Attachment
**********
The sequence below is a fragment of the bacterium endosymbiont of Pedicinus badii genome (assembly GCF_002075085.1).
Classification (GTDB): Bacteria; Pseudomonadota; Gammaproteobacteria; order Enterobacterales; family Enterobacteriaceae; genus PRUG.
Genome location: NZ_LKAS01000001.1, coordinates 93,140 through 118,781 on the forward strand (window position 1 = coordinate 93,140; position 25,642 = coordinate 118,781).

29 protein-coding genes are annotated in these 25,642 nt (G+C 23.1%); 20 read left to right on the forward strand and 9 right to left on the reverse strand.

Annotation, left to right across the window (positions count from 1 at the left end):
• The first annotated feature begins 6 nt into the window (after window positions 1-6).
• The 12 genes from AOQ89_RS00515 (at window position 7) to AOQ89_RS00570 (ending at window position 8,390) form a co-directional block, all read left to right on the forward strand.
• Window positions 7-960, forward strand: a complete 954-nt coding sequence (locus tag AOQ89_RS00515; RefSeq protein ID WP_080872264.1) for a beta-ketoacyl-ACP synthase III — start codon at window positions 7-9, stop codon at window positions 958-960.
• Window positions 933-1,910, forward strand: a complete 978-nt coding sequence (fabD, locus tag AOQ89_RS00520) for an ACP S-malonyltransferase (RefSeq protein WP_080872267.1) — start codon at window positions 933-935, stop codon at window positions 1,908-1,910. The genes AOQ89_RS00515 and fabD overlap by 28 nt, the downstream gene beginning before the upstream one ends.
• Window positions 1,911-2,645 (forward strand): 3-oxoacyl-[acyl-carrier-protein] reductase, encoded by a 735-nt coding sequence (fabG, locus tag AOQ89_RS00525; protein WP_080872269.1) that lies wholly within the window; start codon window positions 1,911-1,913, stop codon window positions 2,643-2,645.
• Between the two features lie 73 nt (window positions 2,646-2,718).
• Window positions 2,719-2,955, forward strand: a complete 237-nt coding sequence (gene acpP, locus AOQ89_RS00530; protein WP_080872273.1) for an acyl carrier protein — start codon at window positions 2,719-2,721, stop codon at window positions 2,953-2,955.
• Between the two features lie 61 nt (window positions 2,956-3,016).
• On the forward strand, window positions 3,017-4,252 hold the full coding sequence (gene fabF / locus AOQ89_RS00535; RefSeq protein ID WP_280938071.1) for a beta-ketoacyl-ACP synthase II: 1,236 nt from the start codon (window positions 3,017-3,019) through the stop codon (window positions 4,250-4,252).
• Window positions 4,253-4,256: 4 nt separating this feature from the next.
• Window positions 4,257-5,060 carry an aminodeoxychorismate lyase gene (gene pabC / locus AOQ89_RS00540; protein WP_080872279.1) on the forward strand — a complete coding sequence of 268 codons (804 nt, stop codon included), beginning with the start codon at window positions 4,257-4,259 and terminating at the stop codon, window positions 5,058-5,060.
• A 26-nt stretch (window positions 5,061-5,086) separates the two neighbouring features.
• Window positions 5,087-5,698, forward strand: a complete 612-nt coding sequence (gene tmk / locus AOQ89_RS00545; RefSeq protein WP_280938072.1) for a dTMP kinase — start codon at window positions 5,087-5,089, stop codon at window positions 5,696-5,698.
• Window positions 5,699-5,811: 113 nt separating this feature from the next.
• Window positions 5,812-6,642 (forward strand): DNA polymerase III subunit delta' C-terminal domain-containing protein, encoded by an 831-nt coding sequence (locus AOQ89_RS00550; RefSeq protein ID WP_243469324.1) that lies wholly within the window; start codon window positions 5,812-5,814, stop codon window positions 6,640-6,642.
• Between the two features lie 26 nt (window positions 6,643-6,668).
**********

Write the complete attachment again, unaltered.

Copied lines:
The sequence below is a fragment of the bacterium endosymbiont of Pedicinus badii genome (assembly GCF_002075085.1).
Classification (GTDB): Bacteria; Pseudomonadota; Gammaproteobacteria; order Enterobacterales; family Enterobacteriaceae; genus PRUG.
Genome location: NZ_LKAS01000001.1, coordinates 93,140 through 118,781 on the forward strand (window position 1 = coordinate 93,140; position 25,642 = coordinate 118,781).

29 protein-coding genes are annotated in these 25,642 nt (G+C 23.1%); 20 read left to right on the forward strand and 9 right to left on the reverse strand.

Annotation, left to right across the window (positions count from 1 at the left end):
• The first annotated feature begins 6 nt into the window (after window positions 1-6).
• The 12 genes from AOQ89_RS00515 (at window position 7) to AOQ89_RS00570 (ending at window position 8,390) form a co-directional block, all read left to right on the forward strand.
• Window positions 7-960, forward strand: a complete 954-nt coding sequence (locus tag AOQ89_RS00515; RefSeq protein ID WP_080872264.1) for a beta-ketoacyl-ACP synthase III — start codon at window positions 7-9, stop codon at window positions 958-960.
• Window positions 933-1,910, forward strand: a complete 978-nt coding sequence (fabD, locus tag AOQ89_RS00520) for an ACP S-malonyltransferase (RefSeq protein WP_080872267.1) — start codon at window positions 933-935, stop codon at window positions 1,908-1,910. The genes AOQ89_RS00515 and fabD overlap by 28 nt, the downstream gene beginning before the upstream one ends.
• Window positions 1,911-2,645 (forward strand): 3-oxoacyl-[acyl-carrier-protein] reductase, encoded by a 735-nt coding sequence (fabG, locus tag AOQ89_RS00525; protein WP_080872269.1) that lies wholly within the window; start codon window positions 1,911-1,913, stop codon window positions 2,643-2,645.
• Between the two features lie 73 nt (window positions 2,646-2,718).
• Window positions 2,719-2,955, forward strand: a complete 237-nt coding sequence (gene acpP, locus AOQ89_RS00530; protein WP_080872273.1) for an acyl carrier protein — start codon at window positions 2,719-2,721, stop codon at window positions 2,953-2,955.
• Between the two features lie 61 nt (window positions 2,956-3,016).
• On the forward strand, window positions 3,017-4,252 hold the full coding sequence (gene fabF / locus AOQ89_RS00535; RefSeq protein ID WP_280938071.1) for a beta-ketoacyl-ACP synthase II: 1,236 nt from the start codon (window positions 3,017-3,019) through the stop codon (window positions 4,250-4,252).
• Window positions 4,253-4,256: 4 nt separating this feature from the next.
• Window positions 4,257-5,060 carry an aminodeoxychorismate lyase gene (gene pabC / locus AOQ89_RS00540; protein WP_080872279.1) on the forward strand — a complete coding sequence of 268 codons (804 nt, stop codon included), beginning with the start codon at window positions 4,257-4,259 and terminating at the stop codon, window positions 5,058-5,060.
• A 26-nt stretch (window positions 5,061-5,086) separates the two neighbouring features.
• Window positions 5,087-5,698, forward strand: a complete 612-nt coding sequence (gene tmk / locus AOQ89_RS00545; RefSeq protein WP_280938072.1) for a dTMP kinase — start codon at window positions 5,087-5,089, stop codon at window positions 5,696-5,698.
• Window positions 5,699-5,811: 113 nt separating this feature from the next.
• Window positions 5,812-6,642 (forward strand): DNA polymerase III subunit delta' C-terminal domain-containing protein, encoded by an 831-nt coding sequence (locus AOQ89_RS00550; RefSeq protein ID WP_243469324.1) that lies wholly within the window; start codon window positions 5,812-5,814, stop codon window positions 6,640-6,642.
• Between the two features lie 26 nt (window positions 6,643-6,668).